I can understand that it may be hard to accept that what one recalls as the most creative moments of ones life were perhaps hollow or that which has distinguished ones life from the ordinary was possibly nugatory. I can see why people would avoid exploring these possibilities. But I cannot accept that this, of all books, should seek to avoid their mention. With her books such as this, Dr. Jamison seeks, among other things, respect and acclaim as a professional and an expert. I accord her that. But I consequently expect corresponding standards to apply. By those standards, I regard this obvious omission as irresponsible.

When he first appeared as a potential candidate, my impression of Obama was positive. He seemed intelligent, competent, decisive and ready to work hard. But soon enough my opinion started to change and I wasn’t really sure why. Eventually I noticed that I couldn’t accuse him of pandering (which is about all Mrs. Clinton does) because he hadn’t said anything substantive at all. Yet he was making Democratic partisans weak at the knees in stage performances in which he managed to avoid saying anything. He has the magical tongue. Listen to him and you risk falling in love.

And I was reminded of a passage from Aldous Huxley’s “The Devils of Loudun”, one of the most interesting books I read. This is from the first chapter in which Huxley is introducing the book’s central figure, Urbain Grandier.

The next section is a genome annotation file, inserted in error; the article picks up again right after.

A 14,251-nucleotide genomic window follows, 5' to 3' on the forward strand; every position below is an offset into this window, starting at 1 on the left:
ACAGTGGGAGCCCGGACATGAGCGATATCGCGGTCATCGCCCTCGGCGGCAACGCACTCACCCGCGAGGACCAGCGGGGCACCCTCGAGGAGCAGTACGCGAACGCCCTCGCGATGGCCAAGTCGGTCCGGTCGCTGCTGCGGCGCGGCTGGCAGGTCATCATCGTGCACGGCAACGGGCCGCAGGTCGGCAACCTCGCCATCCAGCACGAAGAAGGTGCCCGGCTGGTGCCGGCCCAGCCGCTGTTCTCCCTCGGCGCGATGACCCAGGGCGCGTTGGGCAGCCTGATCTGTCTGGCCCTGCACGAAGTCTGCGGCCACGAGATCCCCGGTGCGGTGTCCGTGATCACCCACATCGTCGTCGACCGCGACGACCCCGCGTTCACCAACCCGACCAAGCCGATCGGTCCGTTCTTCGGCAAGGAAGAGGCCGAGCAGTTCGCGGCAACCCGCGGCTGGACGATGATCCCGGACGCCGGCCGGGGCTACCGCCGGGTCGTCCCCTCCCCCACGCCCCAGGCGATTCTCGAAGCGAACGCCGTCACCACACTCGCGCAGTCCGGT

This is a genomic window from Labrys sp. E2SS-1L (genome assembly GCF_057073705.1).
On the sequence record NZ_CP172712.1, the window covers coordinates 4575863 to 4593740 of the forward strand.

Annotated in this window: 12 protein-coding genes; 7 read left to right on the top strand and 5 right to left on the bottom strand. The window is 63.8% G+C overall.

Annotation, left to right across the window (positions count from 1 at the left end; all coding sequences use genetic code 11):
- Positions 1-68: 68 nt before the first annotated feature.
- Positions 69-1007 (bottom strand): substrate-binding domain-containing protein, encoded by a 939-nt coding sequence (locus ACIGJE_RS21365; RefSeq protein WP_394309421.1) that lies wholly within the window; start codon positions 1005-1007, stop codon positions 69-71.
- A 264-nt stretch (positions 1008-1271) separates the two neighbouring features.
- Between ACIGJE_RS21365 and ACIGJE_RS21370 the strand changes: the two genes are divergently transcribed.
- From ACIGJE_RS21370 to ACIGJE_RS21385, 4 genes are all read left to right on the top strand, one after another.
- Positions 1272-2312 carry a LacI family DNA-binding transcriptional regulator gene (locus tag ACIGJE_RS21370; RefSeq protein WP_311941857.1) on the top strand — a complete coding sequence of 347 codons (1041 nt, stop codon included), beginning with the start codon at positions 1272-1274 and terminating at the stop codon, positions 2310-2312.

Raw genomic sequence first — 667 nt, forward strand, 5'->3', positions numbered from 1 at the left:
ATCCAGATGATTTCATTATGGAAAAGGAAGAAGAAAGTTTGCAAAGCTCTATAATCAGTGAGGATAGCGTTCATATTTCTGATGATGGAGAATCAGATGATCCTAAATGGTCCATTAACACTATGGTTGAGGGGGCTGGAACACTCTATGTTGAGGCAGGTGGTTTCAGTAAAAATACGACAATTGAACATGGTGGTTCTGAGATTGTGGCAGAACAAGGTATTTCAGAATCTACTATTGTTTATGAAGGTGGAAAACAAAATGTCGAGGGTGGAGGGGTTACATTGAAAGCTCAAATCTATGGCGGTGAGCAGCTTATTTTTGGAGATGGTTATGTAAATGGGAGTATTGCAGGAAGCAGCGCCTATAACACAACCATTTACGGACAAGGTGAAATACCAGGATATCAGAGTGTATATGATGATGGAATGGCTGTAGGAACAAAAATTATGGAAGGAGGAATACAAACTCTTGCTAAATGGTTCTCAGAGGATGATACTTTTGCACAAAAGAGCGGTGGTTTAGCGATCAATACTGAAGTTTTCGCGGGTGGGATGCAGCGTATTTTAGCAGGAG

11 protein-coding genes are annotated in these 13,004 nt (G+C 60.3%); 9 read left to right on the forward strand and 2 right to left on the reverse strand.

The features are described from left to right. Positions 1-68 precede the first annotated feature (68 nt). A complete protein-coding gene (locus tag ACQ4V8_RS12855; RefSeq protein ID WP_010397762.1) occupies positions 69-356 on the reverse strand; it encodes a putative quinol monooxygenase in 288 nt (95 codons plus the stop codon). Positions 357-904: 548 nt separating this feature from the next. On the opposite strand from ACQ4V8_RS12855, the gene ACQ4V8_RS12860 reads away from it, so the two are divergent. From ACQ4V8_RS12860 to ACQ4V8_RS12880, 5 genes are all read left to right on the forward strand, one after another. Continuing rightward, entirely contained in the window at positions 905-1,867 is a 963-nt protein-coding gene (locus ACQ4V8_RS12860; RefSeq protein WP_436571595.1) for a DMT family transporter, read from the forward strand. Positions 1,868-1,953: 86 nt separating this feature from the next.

The Good Fairy, who visits the cradles of the privileged, is often the Bad Fairy in a luminous disguise. She comes loaded with presents; but her bounty all too often, is fatal. To Urbain Grandier, for example, the Good Fairy had brought, along with solid talents, the most dazzling of all gifts, and the most dangerous – eloquence. Spoken by a good actor – and every great preacher, every successful advocate and politician is, among other things, a consummate actor – words can exercise an almost magical power over their hearers. Because of the essential irrationality of this power, even the best-intentioned of public speakers probably do more harm than good. When an orator, by the mere magic of words and a golden voice, persuades his audience of the rightness of a bad cause we are very properly shocked. We ought to feel the same dismay whenever we find the same irrelevant tricks being used to persuade people of the rightness of a good cause. The belief engendered may be desirable, but the grounds for it are intrinsically wrong, and those who use the devices of oratory for instilling even right beliefs are guilty of pandering to the least creditable elements in human nature. By exercising their disastrous gift of the gab, they deepen the quasi-hypnotic trance in which human beings live and from which it is the aim and purpose of all true philosophy, all genuinely spiritual religion to deliver them. Moreover, there cannot be effective oratory without over-simplification. But you cannot over-simplify without distorting the facts. Even when he is doing his best to tell the truth, the successful orator is ipso facto a liar. And most successful orators, it is hardly necessary to add, are not even trying to tell the truth; they are trying to evoke sympathy for their friends and antipathy for their opponents.